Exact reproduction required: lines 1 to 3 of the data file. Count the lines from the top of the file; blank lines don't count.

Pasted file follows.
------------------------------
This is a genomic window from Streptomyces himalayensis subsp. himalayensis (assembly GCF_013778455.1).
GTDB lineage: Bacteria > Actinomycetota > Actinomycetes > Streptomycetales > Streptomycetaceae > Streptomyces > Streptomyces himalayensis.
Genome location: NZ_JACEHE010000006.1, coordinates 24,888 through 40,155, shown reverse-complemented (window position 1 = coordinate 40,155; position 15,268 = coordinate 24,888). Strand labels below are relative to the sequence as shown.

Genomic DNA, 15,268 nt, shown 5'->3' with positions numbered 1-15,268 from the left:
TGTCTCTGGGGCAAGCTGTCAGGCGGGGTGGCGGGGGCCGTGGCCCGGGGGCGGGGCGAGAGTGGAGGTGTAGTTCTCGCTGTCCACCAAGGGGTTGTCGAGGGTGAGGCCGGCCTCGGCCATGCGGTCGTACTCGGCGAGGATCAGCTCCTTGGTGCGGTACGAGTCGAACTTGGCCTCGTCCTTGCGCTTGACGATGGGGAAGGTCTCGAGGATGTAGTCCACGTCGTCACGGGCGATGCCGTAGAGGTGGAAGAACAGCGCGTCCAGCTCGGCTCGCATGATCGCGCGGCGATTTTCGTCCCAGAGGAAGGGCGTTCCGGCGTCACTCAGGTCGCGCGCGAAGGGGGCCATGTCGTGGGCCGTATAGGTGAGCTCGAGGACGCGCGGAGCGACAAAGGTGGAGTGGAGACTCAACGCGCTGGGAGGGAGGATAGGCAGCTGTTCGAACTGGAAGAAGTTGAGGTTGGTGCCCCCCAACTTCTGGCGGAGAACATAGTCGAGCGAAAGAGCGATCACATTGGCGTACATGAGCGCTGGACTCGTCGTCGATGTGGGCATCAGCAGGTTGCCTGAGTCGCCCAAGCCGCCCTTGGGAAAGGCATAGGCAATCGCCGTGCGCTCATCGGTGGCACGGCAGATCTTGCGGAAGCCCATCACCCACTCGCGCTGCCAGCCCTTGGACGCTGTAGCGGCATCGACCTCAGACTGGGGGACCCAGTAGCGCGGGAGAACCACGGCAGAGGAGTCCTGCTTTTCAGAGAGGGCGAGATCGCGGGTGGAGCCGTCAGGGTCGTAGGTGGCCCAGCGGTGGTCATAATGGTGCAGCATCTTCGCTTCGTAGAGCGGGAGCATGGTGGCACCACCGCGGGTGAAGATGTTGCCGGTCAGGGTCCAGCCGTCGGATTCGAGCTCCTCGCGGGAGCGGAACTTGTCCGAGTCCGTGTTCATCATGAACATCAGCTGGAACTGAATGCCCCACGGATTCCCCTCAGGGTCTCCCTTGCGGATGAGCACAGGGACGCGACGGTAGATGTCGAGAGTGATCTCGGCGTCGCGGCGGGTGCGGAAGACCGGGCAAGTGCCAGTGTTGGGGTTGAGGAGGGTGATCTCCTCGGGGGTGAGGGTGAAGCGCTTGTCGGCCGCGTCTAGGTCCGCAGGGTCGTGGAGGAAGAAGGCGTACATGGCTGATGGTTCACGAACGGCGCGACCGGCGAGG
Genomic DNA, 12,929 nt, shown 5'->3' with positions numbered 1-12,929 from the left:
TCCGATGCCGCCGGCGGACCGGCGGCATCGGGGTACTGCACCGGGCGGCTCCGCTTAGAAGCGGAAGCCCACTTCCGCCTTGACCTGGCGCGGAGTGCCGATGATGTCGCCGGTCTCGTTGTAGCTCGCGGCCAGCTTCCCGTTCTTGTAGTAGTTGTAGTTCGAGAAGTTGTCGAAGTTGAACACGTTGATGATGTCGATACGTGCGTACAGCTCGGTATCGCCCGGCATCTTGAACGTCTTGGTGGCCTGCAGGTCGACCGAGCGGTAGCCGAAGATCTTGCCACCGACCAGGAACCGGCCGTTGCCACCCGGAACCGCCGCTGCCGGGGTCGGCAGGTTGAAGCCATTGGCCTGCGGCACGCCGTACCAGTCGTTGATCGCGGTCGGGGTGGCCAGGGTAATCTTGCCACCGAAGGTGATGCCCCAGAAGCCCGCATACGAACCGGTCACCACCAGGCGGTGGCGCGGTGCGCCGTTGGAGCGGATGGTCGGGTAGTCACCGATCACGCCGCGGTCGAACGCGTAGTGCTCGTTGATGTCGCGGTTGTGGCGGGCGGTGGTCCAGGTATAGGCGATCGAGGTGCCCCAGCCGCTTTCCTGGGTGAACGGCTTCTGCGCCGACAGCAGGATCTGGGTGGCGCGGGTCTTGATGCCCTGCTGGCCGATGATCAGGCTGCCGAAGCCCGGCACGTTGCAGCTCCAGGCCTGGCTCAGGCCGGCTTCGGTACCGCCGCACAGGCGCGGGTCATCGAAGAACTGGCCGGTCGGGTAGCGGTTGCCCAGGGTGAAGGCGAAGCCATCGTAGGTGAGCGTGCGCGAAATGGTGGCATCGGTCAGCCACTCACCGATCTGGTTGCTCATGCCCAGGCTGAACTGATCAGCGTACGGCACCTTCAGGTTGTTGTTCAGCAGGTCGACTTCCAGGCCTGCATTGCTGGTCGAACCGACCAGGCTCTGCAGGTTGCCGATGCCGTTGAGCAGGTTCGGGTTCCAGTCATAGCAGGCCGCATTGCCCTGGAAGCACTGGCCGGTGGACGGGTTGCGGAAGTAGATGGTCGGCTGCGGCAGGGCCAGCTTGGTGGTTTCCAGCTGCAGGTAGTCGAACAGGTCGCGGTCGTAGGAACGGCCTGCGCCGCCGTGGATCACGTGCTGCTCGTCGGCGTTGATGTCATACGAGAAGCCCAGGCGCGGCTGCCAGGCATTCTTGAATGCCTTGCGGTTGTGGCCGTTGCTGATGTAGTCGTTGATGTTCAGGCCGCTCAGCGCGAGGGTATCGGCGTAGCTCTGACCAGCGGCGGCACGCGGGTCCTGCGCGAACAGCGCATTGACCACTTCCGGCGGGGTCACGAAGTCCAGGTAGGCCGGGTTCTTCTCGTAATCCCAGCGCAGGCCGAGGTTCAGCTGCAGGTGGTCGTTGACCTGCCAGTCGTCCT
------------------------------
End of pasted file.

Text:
This is a genomic window from Streptomyces himalayensis subsp. himalayensis (assembly GCF_013778455.1).
GTDB lineage: Bacteria > Actinomycetota > Actinomycetes > Streptomycetales > Streptomycetaceae > Streptomyces > Streptomyces himalayensis.
Genome location: NZ_JACEHE010000006.1, coordinates 24,888 through 40,155, shown reverse-complemented (window position 1 = coordinate 40,155; position 15,268 = coordinate 24,888). Strand labels below are relative to the sequence as shown.